Buffett says Bonds are a terrible investment now. What should we invest in besides stocks?

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rjb112
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Buffett says Bonds are a terrible investment now. What should we invest in besides stocks?

Post by rjb112 » Fri May 18, 2018 10:21 pm

During this year's annual Berkshire Hathaway meeting, Buffett said:

"Bonds are a terrible investment at anywhere near current yields.” He continued, “The only time bonds were interesting was in the early to mid-1980’s"

So what should we invest in besides stocks?

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Re: Buffett says Bonds are a terrible investment now. What should we invest in besides stocks?

Post by AlohaJoe » Fri May 18, 2018 10:23 pm

Why do you listen to Buffet about bonds but ignore him about equities? Does he tell you to invest in things besides stocks? No, he doesn't.

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Re: Buffett says Bonds are a terrible investment now. What should we invest in besides stocks?

Post by PhilosophyAndrew » Fri May 18, 2018 10:34 pm

OP, why should Boglebeads deem this important?

Perhaps there is a substantive Buffet-inspired critique of o one or more of the tenets of Boglehead investing, but simply summarizing one of Buffet’s opinions does not present such a critique.

Andy.

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Re: Buffett says Bonds are a terrible investment now. What should we invest in besides stocks?

Post by permport » Fri May 18, 2018 10:45 pm

Cash / short term fixed income.

It's not really that bonds are bad, it's more that he doesn't like the risk/return characteristics of the intermediate and longer term issues.

Just shorten the duration of the bond portion of your portfolio if you are really concerned, but abandoning fixed income entirely isn't probably something we should do. Berkshire itself keeps billions in short term treasuries.
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Re: Buffett says Bonds are a terrible investment now. What should we invest in besides stocks?

Post by zmaqoptyxbglp » Fri May 18, 2018 11:29 pm

permport wrote:
Fri May 18, 2018 10:45 pm
Cash / short term fixed income.

It's not really that bonds are bad, it's more that he doesn't like the risk/return characteristics of the intermediate and longer term issues.

Just shorten the duration of the bond portion of your portfolio if you are really concerned, but abandoning fixed income entirely isn't probably something we should do. Berkshire itself keeps billions in short term treasuries.
Berkshire keeps such a large amount of short term treasuries as a parking place for capital, due to not having found what Buffett and Munger deem worthwhile investments - a deed which has obviously been getting harder and harder with the growing PEs, Berkshire's larger market cap and what I would consider higher levels of market efficiency (as noted by increased inability of active funds to beat the market). He is extremely unhappy about this fact and keeps saying that he'll only be happy when he has found investments worthwhile enough to invest in, and has deployed most of his capital in productive assets.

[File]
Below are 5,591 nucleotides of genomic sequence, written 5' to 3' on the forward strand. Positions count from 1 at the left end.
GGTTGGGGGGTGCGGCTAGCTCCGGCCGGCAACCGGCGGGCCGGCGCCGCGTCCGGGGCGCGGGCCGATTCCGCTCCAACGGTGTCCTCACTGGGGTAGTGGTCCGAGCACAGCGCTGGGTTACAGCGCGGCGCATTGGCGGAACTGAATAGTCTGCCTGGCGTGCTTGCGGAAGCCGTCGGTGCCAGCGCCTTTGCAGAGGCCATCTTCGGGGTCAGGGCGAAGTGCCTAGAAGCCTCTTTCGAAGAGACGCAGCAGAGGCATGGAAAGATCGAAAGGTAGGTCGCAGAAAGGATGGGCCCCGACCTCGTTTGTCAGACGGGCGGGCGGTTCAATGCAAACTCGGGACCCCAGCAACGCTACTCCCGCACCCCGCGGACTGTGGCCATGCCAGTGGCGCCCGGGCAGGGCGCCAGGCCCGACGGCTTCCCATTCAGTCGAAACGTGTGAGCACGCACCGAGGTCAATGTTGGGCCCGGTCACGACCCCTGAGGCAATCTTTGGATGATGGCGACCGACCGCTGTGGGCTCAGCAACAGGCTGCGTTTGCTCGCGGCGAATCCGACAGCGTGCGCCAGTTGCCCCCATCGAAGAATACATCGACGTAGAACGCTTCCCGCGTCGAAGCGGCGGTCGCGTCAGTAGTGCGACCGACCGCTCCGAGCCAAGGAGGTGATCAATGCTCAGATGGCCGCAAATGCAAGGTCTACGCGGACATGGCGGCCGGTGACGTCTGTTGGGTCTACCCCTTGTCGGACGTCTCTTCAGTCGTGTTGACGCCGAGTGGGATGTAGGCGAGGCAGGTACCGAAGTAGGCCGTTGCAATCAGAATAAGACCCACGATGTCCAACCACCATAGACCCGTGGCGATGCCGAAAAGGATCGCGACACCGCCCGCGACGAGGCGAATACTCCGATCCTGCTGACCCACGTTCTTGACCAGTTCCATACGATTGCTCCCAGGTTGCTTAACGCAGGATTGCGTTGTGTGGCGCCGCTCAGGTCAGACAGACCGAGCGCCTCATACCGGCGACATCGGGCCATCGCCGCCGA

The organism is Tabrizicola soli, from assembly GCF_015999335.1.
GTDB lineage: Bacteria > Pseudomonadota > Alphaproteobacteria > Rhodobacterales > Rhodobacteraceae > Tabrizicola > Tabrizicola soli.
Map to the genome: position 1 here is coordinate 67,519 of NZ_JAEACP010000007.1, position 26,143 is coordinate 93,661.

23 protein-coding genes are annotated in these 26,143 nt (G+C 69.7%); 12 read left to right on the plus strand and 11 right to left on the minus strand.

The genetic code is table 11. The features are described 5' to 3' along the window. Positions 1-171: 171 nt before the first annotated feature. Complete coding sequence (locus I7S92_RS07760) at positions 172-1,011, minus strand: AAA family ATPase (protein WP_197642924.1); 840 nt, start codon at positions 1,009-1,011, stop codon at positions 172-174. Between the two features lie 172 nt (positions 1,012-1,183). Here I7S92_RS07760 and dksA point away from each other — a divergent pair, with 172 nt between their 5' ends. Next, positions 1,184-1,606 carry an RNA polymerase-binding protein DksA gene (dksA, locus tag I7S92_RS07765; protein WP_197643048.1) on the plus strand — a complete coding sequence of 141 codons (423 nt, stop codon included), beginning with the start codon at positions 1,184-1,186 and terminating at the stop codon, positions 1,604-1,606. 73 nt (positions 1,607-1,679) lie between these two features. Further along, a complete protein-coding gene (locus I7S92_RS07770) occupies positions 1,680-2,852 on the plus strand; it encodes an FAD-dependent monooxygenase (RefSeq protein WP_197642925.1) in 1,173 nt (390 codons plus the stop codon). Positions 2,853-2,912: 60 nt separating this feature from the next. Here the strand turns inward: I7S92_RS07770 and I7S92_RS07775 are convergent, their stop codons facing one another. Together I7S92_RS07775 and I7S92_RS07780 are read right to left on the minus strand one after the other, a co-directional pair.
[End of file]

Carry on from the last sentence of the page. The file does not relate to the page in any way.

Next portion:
I think that is a very crucial distinction to be made - bonds are not really an investment for him, it is not a part of his desired portfolio as it might be for you or tons of folks on this forum than voluntarily choose to have a certain portion of their portfolio in fixed assets. His recommended portfolio for his widow was 90% Vanguard 500 and 10% treasuries. He keeps recommending that people buy the Vanguard 500 consistently over a long run, not that they build a balanced portfolio of stocks and bonds. Sorry Ben, Warren doesn't listen to you anymore.

US Stocks right now have a forward earnings yield of around 6%. Add in around 2% in earnings growth (tagged to real GDP growth) and that is almost an 8% real return. That's not really that bad. How consistent the current earnings yield would be in the future, I do not know. People like Shiller like to insist that PEs are cyclical and they historically have been to some extent.

Most bonds are fundamentally bets on currency. You might not think of it that way, but they are just that. Most bond yields are nominal (with exceptions like TIPS), and the amount of money you make is just a nominal amount, no matter what the currency does. The government has effective power to make all of your gains vanish easily. If your bonds yield 2-3% nominal returns, that's a 0% real return, less after taxes.

Buffett prefers productive assets like businesses, real estate, farms, et cetera. These produce actual value, year after year after year, and cannot as a universe, have negative real returns most of the time. Fixed values, promoted as being very safe on this forum are arguably the riskiest investments, and perhaps the most deceptive because of their low betas. Over ten or twenty years, unless crazy high interest rates prevail (like the period mentioned by Buffett), investors are losing tons of money versus stocks, real estate and other productive assets, the returns of which are actually driven by the ability to produce and not the relative supply of the currency in the economy, which is always on the rise in this country causing steady devaluation.